Last week, I finished the Trader Training Course with the Canadian Securities Institute. The night I found out I passed, I immediately signed up for the Technical Analysis Course. Even though I read charts all the time and dream about them in my sleep, I always like to read up on the basics. The text and course have been recently updated and I must say, I’m pretty impressed so far with the really clear explanations. I’ve read a lot of other books on technical analysis and this one is the best one yet. It better be because it costs A LOT more!


Now that I will have more cash, I’m considering buying more shares of ZPR. Check it out.

ZPR

Price chart for the ZPR ETF on freestockcharts.com

In the summer, I was curious to see if this would continue trading sideways. It still is, but it could be starting to break out. The worst that could happen is that if the market turns, this one will too after I enter, but I don’t really care. They say you should never have a bias when it comes to your investments, but I can’t help but like this one. I have shares of this in my TFSA as well.

Since it’ll take a couple of days for me to have the other $150 in this account, I’ll put a limit order in for 15 shares on Monday (tomorrow). Once the other cash shows up, I’ll get more. We’ll see how it works out.


Some More Stock Picks

I like the monthly charts for the following stocks:

  • CPG.TO
  • WCP.TO
  • ERF.TO
  • EFN.TO (This one needs another week or so to set up better.)
  • ACB.TO (This could use another week or two to set up.)
  • EXE.TO (I already own shares of this. It needs to tighten up, but I’m watching this one closely.)
ACB

Price chart for ACB.TO on freestockcharts.com

ACB is interesting because it’s a young stock. When you don’t have much to go on for the longer term charts of the weekly, monthly, and yearly, then you have to look shorter term and rely on the daily, hourly, or even shorter intraday timeframes (30 min, 15 min). It becomes more of a risk when you have less historical information to make your decisions on. In these situations, you just manage your risk accordingly. Even though it’s a cheap stock, you might want to buy fewer shares. As time goes on and you have more information and encounter better setups, you can always buy more shares.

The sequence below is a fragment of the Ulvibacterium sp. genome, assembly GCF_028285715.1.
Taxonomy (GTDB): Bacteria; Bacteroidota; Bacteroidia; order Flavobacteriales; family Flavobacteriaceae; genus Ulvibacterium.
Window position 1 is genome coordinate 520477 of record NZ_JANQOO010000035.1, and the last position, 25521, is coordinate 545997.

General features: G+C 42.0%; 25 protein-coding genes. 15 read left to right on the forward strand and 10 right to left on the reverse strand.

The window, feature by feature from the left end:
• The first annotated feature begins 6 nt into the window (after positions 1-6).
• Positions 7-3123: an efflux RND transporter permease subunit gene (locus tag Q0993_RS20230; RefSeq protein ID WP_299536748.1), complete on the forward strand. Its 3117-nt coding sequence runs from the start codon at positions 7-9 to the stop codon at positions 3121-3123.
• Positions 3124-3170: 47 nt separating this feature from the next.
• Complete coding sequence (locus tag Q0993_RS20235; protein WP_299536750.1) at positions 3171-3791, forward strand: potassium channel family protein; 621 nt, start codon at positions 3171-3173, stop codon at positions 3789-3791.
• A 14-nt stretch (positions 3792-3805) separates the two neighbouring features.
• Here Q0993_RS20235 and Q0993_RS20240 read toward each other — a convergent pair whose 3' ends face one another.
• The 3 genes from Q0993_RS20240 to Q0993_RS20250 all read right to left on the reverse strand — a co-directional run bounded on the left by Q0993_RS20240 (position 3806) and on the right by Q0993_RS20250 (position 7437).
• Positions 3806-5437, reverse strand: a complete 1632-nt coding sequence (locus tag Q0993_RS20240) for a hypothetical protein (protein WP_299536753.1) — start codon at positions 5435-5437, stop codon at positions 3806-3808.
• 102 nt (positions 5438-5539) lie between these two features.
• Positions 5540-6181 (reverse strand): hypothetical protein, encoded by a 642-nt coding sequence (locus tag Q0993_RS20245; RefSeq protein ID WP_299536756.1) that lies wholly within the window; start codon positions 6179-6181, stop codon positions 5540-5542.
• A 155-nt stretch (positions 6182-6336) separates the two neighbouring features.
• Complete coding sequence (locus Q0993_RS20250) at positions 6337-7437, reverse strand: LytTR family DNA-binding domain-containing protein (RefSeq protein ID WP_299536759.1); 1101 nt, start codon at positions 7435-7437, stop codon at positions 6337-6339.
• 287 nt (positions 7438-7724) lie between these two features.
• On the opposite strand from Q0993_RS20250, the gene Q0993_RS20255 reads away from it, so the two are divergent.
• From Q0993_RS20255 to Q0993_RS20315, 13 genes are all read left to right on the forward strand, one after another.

I say this because I normally wouldn’t enter a stock that has gone up for six straight weeks as seen on the weekly chart. It would have to have an amazing monthly chart, which this one doesn’t yet because it’s still new. However, the daily chart is great in that is has a lot of trade volume supporting its most recent uptrend. What’s also attractive about this uptrend is that it’s had four pullbacks testing the trendline since it started in late August.

I’m a little hesitant to buy a new weed stock for the RRSP, but I think I will take on a few shares of this for my TFSA.

As always, do your necessary research and only risk what you’re comfortable with!

 

 

 

 

 

 

 

Stock Markets and Stock Picks

Marks

Monthly charts of market ETFs: XIU, DIA, SPY, QQQ on freestockcharts.com

The Markets

I typically like to analyze the XIC ETF as it consists of more TSX stocks. The XIC is very much like the SPY ETF for the S&P 500 index. When I want to know how the tech-focussed stocks are doing, I check out the QQQ.

I admit, I rarely look at the XIU (the TSX’s top 60 large cap stocks) or the DIA (the U.S. ETF for the Dow Jones Industrial Average). It’s an old habit of mine as my trading background was more focussed on shorter timeframes and bigger price action. There is less price action in these indexes that cover the large-cap, blue chippy stocks. Molasses moves faster than some of these stocks’ prices — this is because there are so many more shares to go through at each price level before the price moves up or down. Less price action, though, doesn’t mean less money. It’s just more stable. I really should watch these ETFs more because this is where big money, like funds, tends to go. With investing, it’s often good to follow the big money.

I drew horizontal lines on the charts for the XIU, DIA, and QQQ to show where those stocks had reset. The XIU has been “resetting” for a long while now, pretty much since February. The DIA (often called “the Diamonds”) had a reset in April and the Qs had one in July. Look at the SPY’s trendline that goes straight up. When is the SPY going to take a breather? If we’re going by season, then perhaps in the fall?

Observing the timing of these corrections demonstrates well the cyclical nature of markets. To get a better idea of what drives these differences means to take a closer look at the sectors and specific stocks that dominate their respective markets.

I worry that if the SPY makes a correction, it will affect the Canadian market. If I didn’t concern myself with the U.S. market at all, I have to say that I like what the charts tell me for the Canadian market. It’s been rationally pulling back for over half a year now and moving sideways for three months. It could be gearing up for another bullish move up. Let’s hope that if and when the SPY comes down, investors move into the Canadian stocks and start a new investment cycle.